A 47-year-old Davenport man faces multiple felony charges after police allege he stole thousands from a company where he worked.
Shawn Sparks faces felony charges of first- and second-degree theft, along with a felony charge of ongoing criminal conduct – unlawful activity, and an aggravated misdemeanor charge of third-degree theft, court records show.
In November of 2022, Davenport Police CID: Property Crimes, received information from Network Imaging Solutions (NIS) and Derby Supply Chain Solutions about a prior employee engaging in several schemes of criminal activity, police allege in arrest affidavits.
This information was obtained through a post-employment audit of the Sparks’ accounts within NIS, according to affidavits. Sparks was terminated from NIS in November of 2022 for workplace theft incidents, police allege in affidavits.
It was discovered that Sparks was accepting checks as a representative of NIS and depositing them into his personal account at GreenState Credit Union for the sale of wood pallets used at the NIS facility.
Between September 2021 and November 2022, Sparks had 46 checks sent to his personal residence from JimRay Farms/Pallet Hub LLC (Amana, Iowa) for an alleged total amount of $28,738.50. Detectives sent subpoenas to GreenState Credit Union and the results revealed Sparks deposited these checks directly into his personal account, according to affidavits.
NIS confirmed that Sparks was responsible for the recycling of various materials from their facility, although he did not have authorization to receive the profit of the recycling transactions, affidavits show.
During the investigation it was discovered that NIS was paying for the freight of the wood pallets from their facility to Amana, Iowa, resulting in several separate occurrences of theft, according to affidavits. Each shipment cost NIS $150 and with a total of 46 documented freight invoices, put the total loss at an additional $6,900.
While examining the GreenState Credit Union subpoena return, it was learned that Sparks also received a check in November 2022 for the recycling of copper harness wire and it was deposited into his personal account. After confirming with the recycling company and NIS, Sparks received $1,164 in the unauthorized transaction of copper harness wire that was acquired from NIS. Sparks “was also observed in an NIS company vehicle when transporting the copper,” police allege in affidavits.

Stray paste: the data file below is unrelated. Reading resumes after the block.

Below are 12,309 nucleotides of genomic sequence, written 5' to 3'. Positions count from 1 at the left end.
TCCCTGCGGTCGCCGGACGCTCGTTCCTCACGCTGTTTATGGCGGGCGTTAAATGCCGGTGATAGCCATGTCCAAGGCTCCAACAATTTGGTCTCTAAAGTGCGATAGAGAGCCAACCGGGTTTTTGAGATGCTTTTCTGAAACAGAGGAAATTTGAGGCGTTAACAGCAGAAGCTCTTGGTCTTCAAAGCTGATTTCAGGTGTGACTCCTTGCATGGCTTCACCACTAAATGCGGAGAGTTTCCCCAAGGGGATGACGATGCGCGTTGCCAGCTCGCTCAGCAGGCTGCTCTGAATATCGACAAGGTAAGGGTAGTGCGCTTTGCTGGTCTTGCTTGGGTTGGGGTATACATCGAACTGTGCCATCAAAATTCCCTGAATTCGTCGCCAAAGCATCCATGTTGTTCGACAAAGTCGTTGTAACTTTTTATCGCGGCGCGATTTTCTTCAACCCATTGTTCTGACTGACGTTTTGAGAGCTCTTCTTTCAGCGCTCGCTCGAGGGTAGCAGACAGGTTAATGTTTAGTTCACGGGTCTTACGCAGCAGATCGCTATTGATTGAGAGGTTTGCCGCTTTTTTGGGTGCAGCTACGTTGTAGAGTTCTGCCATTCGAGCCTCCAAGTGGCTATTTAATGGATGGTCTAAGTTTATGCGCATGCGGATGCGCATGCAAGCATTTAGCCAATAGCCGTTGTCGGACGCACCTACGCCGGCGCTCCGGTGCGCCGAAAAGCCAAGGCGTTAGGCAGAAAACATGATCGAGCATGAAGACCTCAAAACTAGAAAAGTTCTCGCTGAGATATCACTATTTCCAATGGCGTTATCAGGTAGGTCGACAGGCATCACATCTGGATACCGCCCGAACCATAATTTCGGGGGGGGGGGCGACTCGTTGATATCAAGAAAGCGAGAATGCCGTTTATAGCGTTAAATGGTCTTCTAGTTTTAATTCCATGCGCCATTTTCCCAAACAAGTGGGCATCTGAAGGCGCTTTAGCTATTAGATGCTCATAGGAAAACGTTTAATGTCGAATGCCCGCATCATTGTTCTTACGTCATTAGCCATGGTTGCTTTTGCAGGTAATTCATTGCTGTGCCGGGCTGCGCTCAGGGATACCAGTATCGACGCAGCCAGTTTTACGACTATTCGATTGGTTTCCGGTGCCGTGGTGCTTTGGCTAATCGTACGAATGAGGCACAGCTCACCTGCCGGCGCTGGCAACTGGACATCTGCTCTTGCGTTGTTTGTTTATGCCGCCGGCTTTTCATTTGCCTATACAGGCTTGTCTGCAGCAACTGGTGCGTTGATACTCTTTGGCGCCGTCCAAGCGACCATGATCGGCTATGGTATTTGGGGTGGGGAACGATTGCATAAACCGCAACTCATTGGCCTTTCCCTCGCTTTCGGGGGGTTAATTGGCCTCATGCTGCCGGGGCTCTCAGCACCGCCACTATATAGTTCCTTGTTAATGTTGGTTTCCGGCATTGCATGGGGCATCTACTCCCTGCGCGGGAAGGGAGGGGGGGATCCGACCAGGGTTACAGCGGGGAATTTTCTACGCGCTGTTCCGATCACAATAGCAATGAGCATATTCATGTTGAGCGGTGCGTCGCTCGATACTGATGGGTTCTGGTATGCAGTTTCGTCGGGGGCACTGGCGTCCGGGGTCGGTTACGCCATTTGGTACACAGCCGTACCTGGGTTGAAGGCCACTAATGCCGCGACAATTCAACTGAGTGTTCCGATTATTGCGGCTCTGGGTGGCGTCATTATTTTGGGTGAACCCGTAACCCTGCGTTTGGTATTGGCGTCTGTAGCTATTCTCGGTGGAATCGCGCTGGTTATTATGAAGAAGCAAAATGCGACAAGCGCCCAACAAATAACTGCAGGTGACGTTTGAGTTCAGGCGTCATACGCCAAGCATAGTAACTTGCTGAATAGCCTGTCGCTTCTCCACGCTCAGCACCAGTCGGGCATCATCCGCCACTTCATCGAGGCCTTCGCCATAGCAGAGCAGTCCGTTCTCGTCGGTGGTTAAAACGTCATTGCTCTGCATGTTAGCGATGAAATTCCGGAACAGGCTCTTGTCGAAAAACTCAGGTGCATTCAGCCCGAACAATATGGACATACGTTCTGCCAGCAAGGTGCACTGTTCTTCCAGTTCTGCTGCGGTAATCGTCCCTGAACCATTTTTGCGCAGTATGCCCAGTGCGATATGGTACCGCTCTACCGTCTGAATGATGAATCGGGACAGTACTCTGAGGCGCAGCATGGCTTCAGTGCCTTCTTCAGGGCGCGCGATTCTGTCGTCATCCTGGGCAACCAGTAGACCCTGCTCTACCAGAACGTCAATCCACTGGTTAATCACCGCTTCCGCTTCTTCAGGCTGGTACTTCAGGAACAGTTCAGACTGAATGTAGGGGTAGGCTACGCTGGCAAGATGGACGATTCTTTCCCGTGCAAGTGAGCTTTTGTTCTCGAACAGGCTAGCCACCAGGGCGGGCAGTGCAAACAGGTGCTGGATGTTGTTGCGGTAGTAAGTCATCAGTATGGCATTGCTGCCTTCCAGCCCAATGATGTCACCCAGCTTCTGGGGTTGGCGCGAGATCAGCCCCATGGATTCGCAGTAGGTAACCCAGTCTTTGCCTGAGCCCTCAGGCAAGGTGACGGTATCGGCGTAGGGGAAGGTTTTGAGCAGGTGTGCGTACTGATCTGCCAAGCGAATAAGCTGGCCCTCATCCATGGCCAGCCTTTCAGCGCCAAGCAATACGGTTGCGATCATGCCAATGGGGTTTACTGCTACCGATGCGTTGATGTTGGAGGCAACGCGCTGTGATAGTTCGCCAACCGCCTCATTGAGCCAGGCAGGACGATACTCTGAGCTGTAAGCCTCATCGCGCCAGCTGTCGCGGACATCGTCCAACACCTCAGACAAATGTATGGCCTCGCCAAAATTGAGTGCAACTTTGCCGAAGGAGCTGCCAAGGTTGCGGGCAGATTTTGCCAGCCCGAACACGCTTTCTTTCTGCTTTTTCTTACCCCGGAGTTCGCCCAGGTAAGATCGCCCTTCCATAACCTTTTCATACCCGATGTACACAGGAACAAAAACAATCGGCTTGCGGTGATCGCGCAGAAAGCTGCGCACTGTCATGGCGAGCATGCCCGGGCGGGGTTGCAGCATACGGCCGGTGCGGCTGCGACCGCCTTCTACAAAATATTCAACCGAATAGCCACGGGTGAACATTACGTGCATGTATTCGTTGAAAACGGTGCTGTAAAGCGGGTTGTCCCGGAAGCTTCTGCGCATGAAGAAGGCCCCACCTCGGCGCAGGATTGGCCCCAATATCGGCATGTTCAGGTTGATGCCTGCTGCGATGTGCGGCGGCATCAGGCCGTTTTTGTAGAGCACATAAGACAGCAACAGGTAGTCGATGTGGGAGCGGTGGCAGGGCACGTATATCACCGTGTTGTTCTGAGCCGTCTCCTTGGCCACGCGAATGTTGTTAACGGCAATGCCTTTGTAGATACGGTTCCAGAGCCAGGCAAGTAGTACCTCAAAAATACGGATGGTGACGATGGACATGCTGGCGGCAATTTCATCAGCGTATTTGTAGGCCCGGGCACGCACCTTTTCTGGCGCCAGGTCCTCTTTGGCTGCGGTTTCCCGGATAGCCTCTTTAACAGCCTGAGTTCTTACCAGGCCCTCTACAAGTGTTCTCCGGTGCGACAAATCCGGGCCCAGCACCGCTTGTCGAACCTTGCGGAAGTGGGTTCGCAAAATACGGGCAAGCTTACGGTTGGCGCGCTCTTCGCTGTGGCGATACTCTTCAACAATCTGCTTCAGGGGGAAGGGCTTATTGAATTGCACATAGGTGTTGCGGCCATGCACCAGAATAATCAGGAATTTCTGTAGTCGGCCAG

Sparks “engaged n depositing checks meant for his employer on a continuing basis” and he “knowingly accepted these checks as a representative for his employer and deposited them into his personal account for his own financial gain.”
Affidavits allege Sparks actively engaged in this criminal behavior for 14 months, without authorization from his employer, until he was ultimately terminated.
“The theft stemming from the checks being deposited resulted in a total loss of $28,738.50 for his employer,” according to affidavits.
According to affidavits, Sparks ”took possession and control of profits received from unauthorized transactions of checks received while in a work capacity. He knowingly and without justification had the checks sent to his home address and deposited them into his personal banking account. The checks deposited by (Sparks) were intended for his employer totaled $28,738.50.”
Additionally, police allege Sparks “knowingly used the resources of his employer to transport items that were unlawfully being sold for his own financial gain.” The freight invoices were documented to result in an additional loss of $6,900 to the defendant’s employer, affidavits show.
He “took possession and control of materials meant to be recycled by his employer,” affidavits show. Sparks sold the material and accepted payment for the transaction.
“The check received was placed into his personal banking account knowingly accepting the profit from the transaction for his own financial gain. The check deposited by the defendant totaled $1,164.”
Sparks, who was released on bond from Scott County Jail, is set to appear Feb. 17 in Scott County Court.